UK - WHSmith Case Study

WHSmith's highly successful travel group comprises 210 outlets in airports, train stations, bus stations and hospitals throughout the UK, stocking everything from books and stationery, magazines and confectionary, to travel essentials and high ticket items such as cigarettes. This division prides itself on delivering the right merchandise in the right quantities to meet the needs of its clientele. In this way it sets standards that are carried through the entire group. The use of leading edge technologies is one such standard, which is why WHSmith Travel's warehouse in Holford, Birmingham recently installed Voice-Directed Distribution™.

Increase warehouse productivity
Achieve near perfect accuracy
Optimise use of warehouse resources
Improve quality of service to stores

Increased productivity: daily pick levels up by 25%
Improved accuracy: incoming reports of delivery errors fallen by 80% per week
Greater visbility of pick status
Enhanced flexibility in resources allocation throughout the warehouse
Quality of service through innovation

"...we were up and running in almost no time at all, as there was no requirement for a complete overhaul of the systems and processes we were used to."
Eddie McGrotty,
Supply Chain Finance Director, WHSmith

THE CHALLENGE: To provide a fast and reliable service for regional stores
The retail group recognises that efficiency within central warehouse operations provides the key to delivering a service that is second to none at the registers. When stores are able to rely upon the accuracy and timeliness of their stock deliveries, as well as to trust that their distribution queries will be met with a rapid response, the result filters down to the service they are able to offer their customers.

THE SOLUTION: Voice technology for order pickers
In late March 2004 voice reseller VoiteQ completed a rollout of the Vocollect Voice-Directed Distribution system for 50 WHSmith users on the warehouse floor. Talkman® system allows order pickers to receive picking instructions via their headsets, confirming picks as they go by reading back the last three digits of the product EAN code to ensure accuracy. WHSmith especially relies upon the ‘description’ command or clarification within the book section, where several different titles share the same pickface location. This simple call for additional details prevents a mis-pick that might formerly have easily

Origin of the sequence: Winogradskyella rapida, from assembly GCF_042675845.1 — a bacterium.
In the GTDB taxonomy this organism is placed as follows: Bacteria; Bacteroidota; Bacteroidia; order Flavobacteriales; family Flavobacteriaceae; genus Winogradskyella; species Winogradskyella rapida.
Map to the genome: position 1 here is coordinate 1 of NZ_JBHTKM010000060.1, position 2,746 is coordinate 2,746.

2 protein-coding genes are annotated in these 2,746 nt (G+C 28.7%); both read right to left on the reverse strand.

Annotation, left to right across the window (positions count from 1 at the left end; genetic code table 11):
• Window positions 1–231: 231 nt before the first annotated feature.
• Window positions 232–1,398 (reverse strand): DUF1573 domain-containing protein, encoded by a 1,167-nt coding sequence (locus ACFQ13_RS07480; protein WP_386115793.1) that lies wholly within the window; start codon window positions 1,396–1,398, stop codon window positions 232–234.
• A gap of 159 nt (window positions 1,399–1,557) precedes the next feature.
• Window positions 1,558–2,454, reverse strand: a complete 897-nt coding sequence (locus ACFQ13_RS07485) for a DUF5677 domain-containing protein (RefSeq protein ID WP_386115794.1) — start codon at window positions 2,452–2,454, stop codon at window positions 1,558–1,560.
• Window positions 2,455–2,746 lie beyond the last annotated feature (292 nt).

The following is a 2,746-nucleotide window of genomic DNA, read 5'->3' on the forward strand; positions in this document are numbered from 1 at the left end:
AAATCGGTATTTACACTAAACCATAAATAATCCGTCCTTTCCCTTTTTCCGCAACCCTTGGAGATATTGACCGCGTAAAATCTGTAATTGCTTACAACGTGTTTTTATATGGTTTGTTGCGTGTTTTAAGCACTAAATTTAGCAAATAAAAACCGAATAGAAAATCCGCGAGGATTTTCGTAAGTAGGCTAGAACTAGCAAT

occurred. There are also valuable knock-on benefits to other areas. Should a picker arrive at an empty location, the ‘short’ command advises the system that the shelves need to be replenished. This information is picked up by the WMS and passed on to the replenishment team for action. By the time the picker returns to this station at the end of the job, the problem is rectified.

THE RESULTS: Greater accuracy and efficiency in the warehouse
The result is a step up in the general pace of work, with the users themselves controlling the speed of the flow of instructions from their systems. Most notably, accuracy is up to around 99.9 percent with voice picking. "It is impossible to pick the wrong item," said McCafferty. "If a user provides an incorrect barcode the system will not progress until the correct code is given. It also asks for quantity verification, to ensure the correct amount has been collected." Naturally, improved pick accuracy means that far less resources are spent on tracking down and verifying system and delivery errors. Add to that the overall increase in profitability due to productivity levels going up and the financial case for voice is compelling. During the first month of operation at WHSmith, estimated daily pick levels rose per person from 561 to 701. Moreover, since accuracy levels at WHSmith are much higher, the retailer has been able to completely dispense with quality control staff within the Holford warehouse. Those eviously employed with on-the-spot order checks have been reintegrated into the picking team, providing valuable reinforcement in that area. There is also a lesser requirement for data processing staff than with manual picking methods,and the stores themselves no longer need to allocate  resources to checking in their deliveries. Furthermore, owing to improved accuracy, incoming reports of delivery errors have fallen from around 100 per week to less than twenty; even those relating to matters other than mis-picks. "We are delighted with this, as this project has always been about us finding a way to provide a better quality of service to the stores," stated McCafferty. WHSmith’s voice installation shows that the ‘great British institution’ still has what it takes to be a leader!

"In just one month of using voice, even the self-confessed 'technophobes' within the organisation can't imagine life without it."
Jim McCafferty,
Site Manager, WHSmith

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